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Old 08-12-2008, 09:27 PM   #1
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Default Ringwood techniques

I'm getting some Ringwood yeast from an ultra-traditional english-style real ale brewery on Friday. The brewmaster came out to give me a detailed rundown on what to do to make this finicky yeast do its magic for me. Some of the techniques he talked about were unorthodox (heretical!) from a homebrewer's perspective. I need peer advice!

He insisted it must be in an open fermenter, and said that to get it to attenuate he had a pump system to agitate and aerate the beer throughout fermentation. He told me to just stir and splash it vigourously during the late stages of the fermentation.

I'm willing to go out and buy an ale pail, and I'll even leave the lid loose (I have too many fruit flies around to risk a genuine open fermentation - sorry Kevin). But I'm loathe to go against everything I've been taught and introduce oxygen into fermented beer. Should I suck it up and do it? This man knows this particular strain of yeast better than anyone, and his methods do often turn out great real ales. I'm just worried that, given the longer lifetime mine will have (3 months vs 2 weeks), the effects of oxidation will make themselves obnoxious.

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Last edited by Kai; 08-13-2008 at 02:26 AM.
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Old 08-12-2008, 09:43 PM   #2
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There are a few UK breweries that use open fermenters. The krausen makes a lid/barrier.

If I was doing it I'd think stuff it I know what works for me and do it my way.

OR

Split the batch, do one has instructed and one my way.

Than at least one will hopefully turn out if not both. You can then compare.

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Old 08-12-2008, 09:51 PM   #3
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i'd follow the advice from the guy who uses the yeast to support his family.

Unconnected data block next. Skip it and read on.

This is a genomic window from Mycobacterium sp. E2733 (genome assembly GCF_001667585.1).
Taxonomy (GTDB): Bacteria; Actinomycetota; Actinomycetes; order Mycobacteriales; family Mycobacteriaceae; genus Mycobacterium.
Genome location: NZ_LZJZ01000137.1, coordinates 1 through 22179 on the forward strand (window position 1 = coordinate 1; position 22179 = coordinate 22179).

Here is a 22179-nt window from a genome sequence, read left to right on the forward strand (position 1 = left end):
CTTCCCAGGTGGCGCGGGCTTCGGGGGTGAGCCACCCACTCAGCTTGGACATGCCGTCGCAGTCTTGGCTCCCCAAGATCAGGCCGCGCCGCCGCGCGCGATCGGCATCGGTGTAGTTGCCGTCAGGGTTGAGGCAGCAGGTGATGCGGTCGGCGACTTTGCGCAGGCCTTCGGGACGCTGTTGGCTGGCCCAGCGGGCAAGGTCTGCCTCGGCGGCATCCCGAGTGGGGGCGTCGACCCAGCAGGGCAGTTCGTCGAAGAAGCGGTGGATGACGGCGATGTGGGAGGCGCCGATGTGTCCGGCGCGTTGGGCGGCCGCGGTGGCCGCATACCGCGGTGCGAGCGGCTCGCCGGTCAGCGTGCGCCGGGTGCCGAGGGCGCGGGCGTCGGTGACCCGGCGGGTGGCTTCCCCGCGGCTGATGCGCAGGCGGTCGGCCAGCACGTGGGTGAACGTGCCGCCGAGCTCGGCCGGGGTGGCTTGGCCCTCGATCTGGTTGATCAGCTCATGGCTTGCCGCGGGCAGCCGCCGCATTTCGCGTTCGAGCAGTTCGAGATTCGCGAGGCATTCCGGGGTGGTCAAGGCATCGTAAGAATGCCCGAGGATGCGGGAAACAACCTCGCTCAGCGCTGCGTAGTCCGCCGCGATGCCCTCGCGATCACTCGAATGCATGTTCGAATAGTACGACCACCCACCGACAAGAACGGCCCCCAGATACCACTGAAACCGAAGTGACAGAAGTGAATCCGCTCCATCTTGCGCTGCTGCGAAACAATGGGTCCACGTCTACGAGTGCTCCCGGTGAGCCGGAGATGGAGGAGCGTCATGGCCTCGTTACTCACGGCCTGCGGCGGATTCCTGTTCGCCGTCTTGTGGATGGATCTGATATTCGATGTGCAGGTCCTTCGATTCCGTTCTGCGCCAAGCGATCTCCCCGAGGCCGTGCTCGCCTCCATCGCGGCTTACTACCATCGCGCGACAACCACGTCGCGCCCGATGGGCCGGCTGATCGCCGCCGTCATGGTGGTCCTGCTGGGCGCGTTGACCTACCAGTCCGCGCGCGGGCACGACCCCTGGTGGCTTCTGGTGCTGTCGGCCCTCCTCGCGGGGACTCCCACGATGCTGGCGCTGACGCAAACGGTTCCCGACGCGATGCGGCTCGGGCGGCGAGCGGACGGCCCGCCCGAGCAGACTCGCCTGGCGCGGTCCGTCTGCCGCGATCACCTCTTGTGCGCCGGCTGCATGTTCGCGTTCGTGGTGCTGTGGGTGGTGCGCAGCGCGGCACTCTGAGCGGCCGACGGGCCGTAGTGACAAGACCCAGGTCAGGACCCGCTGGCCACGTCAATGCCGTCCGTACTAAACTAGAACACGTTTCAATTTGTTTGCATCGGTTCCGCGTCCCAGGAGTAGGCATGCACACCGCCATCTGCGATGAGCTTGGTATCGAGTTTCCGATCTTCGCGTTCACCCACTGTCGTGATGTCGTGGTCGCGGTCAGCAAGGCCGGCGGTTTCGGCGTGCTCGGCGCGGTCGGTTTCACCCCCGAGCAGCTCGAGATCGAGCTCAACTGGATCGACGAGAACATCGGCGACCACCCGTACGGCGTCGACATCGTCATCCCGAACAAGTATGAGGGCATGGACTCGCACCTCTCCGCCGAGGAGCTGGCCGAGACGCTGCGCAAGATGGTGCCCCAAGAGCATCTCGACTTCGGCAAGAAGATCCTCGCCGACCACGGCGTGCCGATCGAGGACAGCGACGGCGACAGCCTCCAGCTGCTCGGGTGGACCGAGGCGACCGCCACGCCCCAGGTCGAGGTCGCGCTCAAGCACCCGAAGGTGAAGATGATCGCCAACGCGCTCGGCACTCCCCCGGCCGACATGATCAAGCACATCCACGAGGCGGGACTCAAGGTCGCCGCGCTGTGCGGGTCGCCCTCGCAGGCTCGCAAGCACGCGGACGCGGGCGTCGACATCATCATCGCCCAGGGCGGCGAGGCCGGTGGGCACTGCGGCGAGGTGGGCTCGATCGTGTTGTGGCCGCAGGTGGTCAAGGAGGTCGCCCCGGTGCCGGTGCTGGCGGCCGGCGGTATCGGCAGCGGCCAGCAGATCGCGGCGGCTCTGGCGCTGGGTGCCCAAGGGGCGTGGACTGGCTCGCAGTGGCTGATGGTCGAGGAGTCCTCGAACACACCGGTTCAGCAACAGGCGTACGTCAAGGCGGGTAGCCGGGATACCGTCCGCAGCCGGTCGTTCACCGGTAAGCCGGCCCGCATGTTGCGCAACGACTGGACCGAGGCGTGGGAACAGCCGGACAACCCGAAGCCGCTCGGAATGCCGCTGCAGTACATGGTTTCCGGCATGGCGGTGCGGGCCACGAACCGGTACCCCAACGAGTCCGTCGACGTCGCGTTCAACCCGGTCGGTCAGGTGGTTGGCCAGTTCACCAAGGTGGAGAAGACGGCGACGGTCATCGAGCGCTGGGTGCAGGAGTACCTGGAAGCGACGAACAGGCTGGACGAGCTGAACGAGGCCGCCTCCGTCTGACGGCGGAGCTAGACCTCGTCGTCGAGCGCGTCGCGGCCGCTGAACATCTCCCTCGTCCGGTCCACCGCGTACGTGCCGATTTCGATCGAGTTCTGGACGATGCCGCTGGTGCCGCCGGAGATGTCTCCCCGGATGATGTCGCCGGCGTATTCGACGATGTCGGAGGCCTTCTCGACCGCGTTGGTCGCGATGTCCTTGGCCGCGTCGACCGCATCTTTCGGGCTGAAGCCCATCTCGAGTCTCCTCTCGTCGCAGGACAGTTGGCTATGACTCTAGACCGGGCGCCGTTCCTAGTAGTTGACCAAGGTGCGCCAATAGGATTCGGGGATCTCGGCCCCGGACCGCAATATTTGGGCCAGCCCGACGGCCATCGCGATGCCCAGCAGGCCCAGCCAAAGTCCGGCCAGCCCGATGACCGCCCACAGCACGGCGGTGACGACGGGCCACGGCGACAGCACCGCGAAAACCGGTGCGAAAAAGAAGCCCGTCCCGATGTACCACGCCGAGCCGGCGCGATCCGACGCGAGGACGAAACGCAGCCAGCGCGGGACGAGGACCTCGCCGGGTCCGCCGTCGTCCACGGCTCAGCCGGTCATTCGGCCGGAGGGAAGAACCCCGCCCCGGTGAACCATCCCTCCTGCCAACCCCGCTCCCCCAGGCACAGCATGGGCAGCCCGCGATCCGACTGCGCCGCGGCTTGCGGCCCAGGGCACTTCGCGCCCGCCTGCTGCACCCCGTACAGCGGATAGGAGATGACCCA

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Old 08-12-2008, 09:54 PM   #4
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I like Orfy's idea of splitting the batch. Then you'll know for sure and can say you did an open ferment!

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Old 08-12-2008, 09:59 PM   #5
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If it was me I would be very curious as to how the beer would come out by following the guy's instructions. However, I would go with the split batch like orfy suggested, to compare them side by side.

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Old 08-12-2008, 10:02 PM   #6
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Excuse my ignorance. Is the Ringwood yeast related to Ringwood Breweries of Hampshire/Dorset?

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Old 08-12-2008, 10:03 PM   #7
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Quote:
Originally Posted by OhioBrit View Post
Excuse my ignorance. Is the Ringwood yeast related to Ringwood Breweries of Hampshire/Dorset?
I'd imagine it might. Ringwood I believe is a town in Hampshire, and the yeast strain (popular in atlantic brewpubs) is supposed to have originated there.
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Old 08-13-2008, 02:19 AM   #8
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Easy open fermentation screen:

Cheesecloth. Take a string and tie said cheesecloth around the opening of the pail. You'll keep flies out and probably let anything else in that might be beneficial.

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Old 08-13-2008, 02:24 AM   #9
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Also, according to my research, ultra-traditional ale was either drank after 1 year or very quickly, depending on who you read and believe. I'm prone to figure that the "very young" history is far more likely, as sanitation was not at it's best. Oxygenation probably wouldn't be as much of an issue with beer that is drunk within a month or three of brewing.

Also, as an aside, if we're talking ultra-traditional, then there needs to be a distinction between "beer" and "ale". Throughout the 16th century hops was establishing itself as the premiere bittering agent over the previously used methods. The older methods had a history of being controlled by the Catholic church, but that's neither here nor there. In England, there was the differentiation between ale, which was not brewed with hops, and beer, which was.

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Old 08-13-2008, 02:26 AM   #10
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I'll see if I can muster the will to split it (probably three and three if I did). If I do, I'll do half in an Ale Pail with agitation, and half normally in a 5G carboy. If not, it'll all go in an open ale pail with cheesecloth. Apparently this guy's yeast is pretty dirty, and his beers are good fresh but don't age well. We'll see.

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Conditioning:Greenwall Lambic
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